Monday

30th Nov 2020

Nordic states discuss targeted Russia sanctions

  • Lokke Rasmussen speaking at the Danish parliament, the Folketinget (Photo: Venstre)

Momentum is building in Denmark and Sweden for the adoption of Magnitsky Acts - a form of sanctions hated by the Kremlin.

The movement was spurred by Russia's chemical attack on the UK, but arose from broader tensions, with talk of forming a Nordic-Baltic bloc to promote EU-level action.

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  • Aastrup Jensen tabled the hearing after the Russian attack in the UK (Photo: Michael Aastrup Jensen)

Danish MPs are to hold a first hearing on the issue in May after the ruling Liberal Party asked them to this week.

One outcome of the hearing could be "a direct proposal for a bill" on a Danish Magnitsky Act, Michael Aastrup Jensen, the party's foreign affairs spokesman, told EUobserver.

"There's a broad political consensus that something needs to be done," he said.

In Sweden, almost half of MPs would already back a Magnitsky Act, according to Bill Browder, a British activist campaigning for the sanctions.

Magnitsky Acts, so called after Sergei Magnitsky, a Russian activist who died in police custody, enable countries to impose asset freezes and visa bans on foreign nationals on human rights grounds.

They are already in force in the Baltic countries, Canada, and the US, which have used them, for the most part, to go after the 50 or so Russians involved in Magnitsky's death eight years ago.

The risk for Russian leader Vladimir Putin is that member states, either at national or EU level, would also use them to confiscate his cronies' offshore wealth, however.

"Putin hates Magnitsky Acts more than anything else we [the West] have done, so they must be working," Browder told EUobserver.

The Danish hearing was spurred by Russia's use of a nerve toxin to try to kill a former spy in England earlier this month, but the idea of a Danish Magnitsky Act was already in the air, the Liberal Party's Aastrup Jensen said.

"I had followed the Magnitsky story for several years … but when I saw the attack in Great Britain, I knew something had to be done to send a strong message to Russia," he said.

Comparing Magnitsky-type sanctions to the EU's existing economic sanctions on Russia, he added: "Why just have sanctions that affect all Russian citizens, who have nothing to do with the regime, instead of targeted sanctions against those people who are really responsible?".

The Liberal Party would need the backing of the Danish People's and Social Democratic parties to get a Magnitsky bill through.

But both of these have said they would back any kind of measures proposed by the UK in light of events.

"If they asked us to take measures, we would look favourably at that, and Magnitsky legislation might be relevant in that context," Nick Haekkerup, an MP from the opposition Social Democratic Party told EUobserver.

Soren Espersen, from the Danish People's Party, earlier told press: "In this situation, I think the British must indicate what they want in terms of support, and we have to follow it".

British prime minister Theresa May did not propose new Russia sanctions at the EU summit in Brussels on Thursday.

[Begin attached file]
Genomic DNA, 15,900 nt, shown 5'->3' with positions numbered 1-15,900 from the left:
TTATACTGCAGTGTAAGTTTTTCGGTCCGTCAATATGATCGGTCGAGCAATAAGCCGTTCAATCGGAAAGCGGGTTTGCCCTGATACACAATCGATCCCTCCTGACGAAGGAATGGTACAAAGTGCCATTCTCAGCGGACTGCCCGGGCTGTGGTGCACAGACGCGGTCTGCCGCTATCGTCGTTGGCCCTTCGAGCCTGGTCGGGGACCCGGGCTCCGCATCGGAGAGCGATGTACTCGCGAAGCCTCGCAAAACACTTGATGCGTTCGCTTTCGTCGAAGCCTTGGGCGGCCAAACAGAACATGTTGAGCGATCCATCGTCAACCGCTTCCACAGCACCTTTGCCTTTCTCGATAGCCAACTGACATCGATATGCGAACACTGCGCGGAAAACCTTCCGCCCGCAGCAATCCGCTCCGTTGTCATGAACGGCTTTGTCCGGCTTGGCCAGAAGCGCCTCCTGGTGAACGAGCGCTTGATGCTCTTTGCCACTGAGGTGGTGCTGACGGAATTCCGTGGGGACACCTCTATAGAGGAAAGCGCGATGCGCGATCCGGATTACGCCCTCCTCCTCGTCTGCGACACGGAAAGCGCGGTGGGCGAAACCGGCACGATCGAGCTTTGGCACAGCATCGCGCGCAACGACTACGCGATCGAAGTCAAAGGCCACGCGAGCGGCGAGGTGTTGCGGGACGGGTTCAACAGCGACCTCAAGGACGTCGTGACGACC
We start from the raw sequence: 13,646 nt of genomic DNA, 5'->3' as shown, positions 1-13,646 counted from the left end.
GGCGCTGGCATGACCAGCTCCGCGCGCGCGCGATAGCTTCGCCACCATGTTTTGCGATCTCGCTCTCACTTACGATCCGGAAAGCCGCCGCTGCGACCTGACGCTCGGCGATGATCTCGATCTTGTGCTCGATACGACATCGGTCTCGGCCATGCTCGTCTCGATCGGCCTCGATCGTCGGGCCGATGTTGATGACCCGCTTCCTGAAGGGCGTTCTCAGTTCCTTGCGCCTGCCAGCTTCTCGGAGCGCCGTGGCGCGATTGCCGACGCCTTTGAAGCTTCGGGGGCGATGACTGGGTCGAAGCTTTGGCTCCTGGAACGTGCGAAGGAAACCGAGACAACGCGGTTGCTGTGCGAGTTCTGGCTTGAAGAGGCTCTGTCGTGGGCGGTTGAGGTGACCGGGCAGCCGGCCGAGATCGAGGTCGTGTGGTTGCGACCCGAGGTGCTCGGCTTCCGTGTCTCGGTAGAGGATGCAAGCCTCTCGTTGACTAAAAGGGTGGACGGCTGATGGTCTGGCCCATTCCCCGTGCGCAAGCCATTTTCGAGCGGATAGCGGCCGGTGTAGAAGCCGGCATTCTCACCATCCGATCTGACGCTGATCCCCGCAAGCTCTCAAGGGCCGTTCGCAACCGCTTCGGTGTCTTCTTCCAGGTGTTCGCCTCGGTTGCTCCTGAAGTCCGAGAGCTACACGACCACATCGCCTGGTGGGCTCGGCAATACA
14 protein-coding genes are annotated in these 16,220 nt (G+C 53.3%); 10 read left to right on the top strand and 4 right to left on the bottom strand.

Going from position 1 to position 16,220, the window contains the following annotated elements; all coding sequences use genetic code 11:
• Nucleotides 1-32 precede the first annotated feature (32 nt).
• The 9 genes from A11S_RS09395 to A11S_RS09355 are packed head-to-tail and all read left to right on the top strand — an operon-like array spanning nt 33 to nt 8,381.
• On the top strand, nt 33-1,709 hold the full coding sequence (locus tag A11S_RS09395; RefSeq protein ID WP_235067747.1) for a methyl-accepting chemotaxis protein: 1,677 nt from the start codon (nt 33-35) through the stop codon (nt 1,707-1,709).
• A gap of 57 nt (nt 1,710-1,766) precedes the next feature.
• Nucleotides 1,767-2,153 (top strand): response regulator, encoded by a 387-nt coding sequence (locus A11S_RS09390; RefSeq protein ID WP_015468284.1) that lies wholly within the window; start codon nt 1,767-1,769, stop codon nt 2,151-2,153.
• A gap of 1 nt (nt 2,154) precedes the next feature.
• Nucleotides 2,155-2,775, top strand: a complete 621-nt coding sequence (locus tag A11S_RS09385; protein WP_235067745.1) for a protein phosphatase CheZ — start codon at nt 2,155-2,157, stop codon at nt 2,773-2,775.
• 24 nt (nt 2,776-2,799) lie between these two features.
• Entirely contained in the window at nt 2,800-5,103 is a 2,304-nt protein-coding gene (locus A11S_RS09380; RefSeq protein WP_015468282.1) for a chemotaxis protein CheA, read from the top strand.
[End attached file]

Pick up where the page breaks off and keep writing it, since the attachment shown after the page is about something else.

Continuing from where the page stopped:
But Browder, and Lithuanian foreign minister Linas Linkevicius, who visited London last week, said part of the British response will be the adoption of a fully fledged UK Magnitsky Act.

"They're going to do it … the British parliament was very determined on this," Linkevicius told EUobserver.

Like-minded states

Decisions on new EU-level sanctions on Russia, whether of the Magnitsky type or other kinds, are not expected before June.

But like-minded EU states, including France and Germany and several central European countries, said on Friday they would adopt new measures at a national level earlier than that.

Some of them plan to expel Russian diplomats as early as Monday.

Estonia took direct action, adding the names of 49 Russians to its national Magnitsky blacklist on Friday.

Lars Lokke Rasmussen, the Danish prime minister, who hails from the Liberal Party, also said on Friday he would give "very serious consideration over the next few days to adopting unilateral measures".

The Social Democrats were equally happy to follow Britain's lead.

Denmark would be better off taking any new measures at EU level "so that we don't stand alone in our relations with Russia", the party's Haekkerup said.

But if the UK asked allies for Magnitsky-type sanctions and the EU28 did not do it, he said, then "we [Denmark] would be in a group of like-minded countries that would support the British wishes".

Danish interest in Magnitsky flared up amid revelations, last year, that the country's top lender, Danske Bank, had laundered money for Russian clients linked to Magnitsky's killing.

Nordic bloc

Commenting on the situation in Sweden, Browder, who spoke at the Swedish parliament on Wednesday, said the Liberal Party, the Moderates, the CDU and the Centre parties, which hold about 40 percent of seats, already backed him.

Aastrup Jensen, from the Danish Liberal Party, said that "almost all the [Swedish] opposition parties are behind this idea" and that the opposition parties were polling well ahead of Swedish elections in September.

"We could have some kind of cooperation between the Nordic and Baltic states" on imposing Magnitsky-type sanctions at EU level, he said.

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